The cryptocurrency is not saved in the wallet itself, but rather in the blockchain (what is blockchain?). The wallet, on the other hand, has the public address (public key) and the private key. The majority of the numerals and letters in both keys are picked at random.
The public key may be our bank account number, while the private key could be a password for internet banking or a credit card PIN code. It’s essentially a code that gives you access to your money. Only those who know your bank account number may send you money, and the same principle holds true here: only those who know your public key – your wallet address – can send you money.
Public keys can be shared with other network users.
The Public Key can be used to create addresses.
Other users on the network use public keys to contest ownership of Bitcoins.
This is a Public Key produced from our Private Key.
A private key is nothing more than a very huge and incredibly random number.
A Private Key produced by a wallet application built by me is shown in the image below.
Difference Between Public and Private key
Digital wallets are used to transfer and receive cryptocurrency, as we all know. Digital wallets are not typical wallets that keep money in a digital format; instead, they store just the owner’s public and private keys. Private keys are used to sign the transaction in which cryptos are digitally transferred. This digital signature is used to prove that the transaction was sent by the user who claims to have completed it, and that no one can change it after it has been given.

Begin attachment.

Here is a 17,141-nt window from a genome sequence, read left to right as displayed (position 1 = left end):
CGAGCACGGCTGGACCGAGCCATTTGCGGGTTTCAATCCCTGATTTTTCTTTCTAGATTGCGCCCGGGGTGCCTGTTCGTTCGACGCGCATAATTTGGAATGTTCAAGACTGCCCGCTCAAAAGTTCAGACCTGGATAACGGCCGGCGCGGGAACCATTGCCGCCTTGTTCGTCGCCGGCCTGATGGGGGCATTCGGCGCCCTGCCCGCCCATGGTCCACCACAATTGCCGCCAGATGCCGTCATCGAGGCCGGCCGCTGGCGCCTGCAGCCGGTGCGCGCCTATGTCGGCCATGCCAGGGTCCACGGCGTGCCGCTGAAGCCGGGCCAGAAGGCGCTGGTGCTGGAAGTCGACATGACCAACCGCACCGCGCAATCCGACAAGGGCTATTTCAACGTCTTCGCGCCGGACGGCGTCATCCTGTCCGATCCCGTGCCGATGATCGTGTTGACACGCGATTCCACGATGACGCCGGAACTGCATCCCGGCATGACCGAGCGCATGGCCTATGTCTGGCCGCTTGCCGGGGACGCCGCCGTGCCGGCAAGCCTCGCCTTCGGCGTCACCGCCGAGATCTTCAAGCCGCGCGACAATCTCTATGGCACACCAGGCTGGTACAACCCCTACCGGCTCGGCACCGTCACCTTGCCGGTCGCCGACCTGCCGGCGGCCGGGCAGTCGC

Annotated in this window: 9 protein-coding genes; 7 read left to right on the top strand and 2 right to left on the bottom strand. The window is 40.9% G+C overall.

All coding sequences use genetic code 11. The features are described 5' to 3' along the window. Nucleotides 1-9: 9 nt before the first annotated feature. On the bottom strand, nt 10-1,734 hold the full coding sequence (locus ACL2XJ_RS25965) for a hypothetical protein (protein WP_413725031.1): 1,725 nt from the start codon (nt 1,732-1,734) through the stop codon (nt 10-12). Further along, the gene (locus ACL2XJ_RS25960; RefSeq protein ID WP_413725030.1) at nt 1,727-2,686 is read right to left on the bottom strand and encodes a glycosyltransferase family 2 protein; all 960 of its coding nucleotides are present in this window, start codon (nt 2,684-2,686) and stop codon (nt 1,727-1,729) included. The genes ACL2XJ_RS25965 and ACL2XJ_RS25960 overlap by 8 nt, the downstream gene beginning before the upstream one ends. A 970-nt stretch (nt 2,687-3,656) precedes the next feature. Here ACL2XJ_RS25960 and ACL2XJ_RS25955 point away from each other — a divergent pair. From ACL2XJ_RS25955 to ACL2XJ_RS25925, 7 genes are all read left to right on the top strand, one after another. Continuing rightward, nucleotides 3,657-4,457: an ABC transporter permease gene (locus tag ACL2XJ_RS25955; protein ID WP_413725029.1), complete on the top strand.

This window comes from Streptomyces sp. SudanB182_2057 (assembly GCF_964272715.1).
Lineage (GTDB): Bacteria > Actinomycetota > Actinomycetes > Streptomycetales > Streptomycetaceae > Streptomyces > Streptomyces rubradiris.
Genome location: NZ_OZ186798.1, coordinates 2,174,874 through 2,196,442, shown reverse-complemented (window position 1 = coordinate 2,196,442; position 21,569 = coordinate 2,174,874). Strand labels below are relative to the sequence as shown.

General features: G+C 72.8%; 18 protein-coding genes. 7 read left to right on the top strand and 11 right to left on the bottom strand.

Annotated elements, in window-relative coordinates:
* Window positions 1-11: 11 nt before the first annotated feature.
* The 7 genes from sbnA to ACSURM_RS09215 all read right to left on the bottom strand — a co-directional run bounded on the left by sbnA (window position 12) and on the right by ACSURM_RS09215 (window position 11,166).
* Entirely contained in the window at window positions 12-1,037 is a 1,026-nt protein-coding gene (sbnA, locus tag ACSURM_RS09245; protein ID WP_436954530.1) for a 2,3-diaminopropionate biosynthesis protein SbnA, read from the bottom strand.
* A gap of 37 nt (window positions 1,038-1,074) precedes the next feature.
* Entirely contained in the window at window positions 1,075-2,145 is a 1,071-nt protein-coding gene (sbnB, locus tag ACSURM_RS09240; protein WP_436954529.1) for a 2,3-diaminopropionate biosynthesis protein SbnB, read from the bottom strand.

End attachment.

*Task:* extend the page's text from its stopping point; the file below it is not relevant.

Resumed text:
By confirming the private key, someone with your private key might simply transmit money from your wallet to their wallet. As a result, private keys must be kept hidden from others. This is why it is believed that if your private key is lost, you will lose all of your money unless you have a method to regenerate the private key and move it to a duplicate or new wallet.
Cryptographic techniques are used to produce the public key from the private key and some extra information. This public key is publicly known by everyone, allowing transactions to take place. Can’t we reverse engineer and generate the private key from the public key if the public key is generated from a private key? NO is the answer. Because we are employing asymmetric cryptographic encryption techniques devised by the National Security Agency of the United States, we can only generate keys in one direction.
One may send and receive money in digital wallets using a combination of public and private keys. The digital signature of the user signed with the private key may be simply decrypted using a public key.
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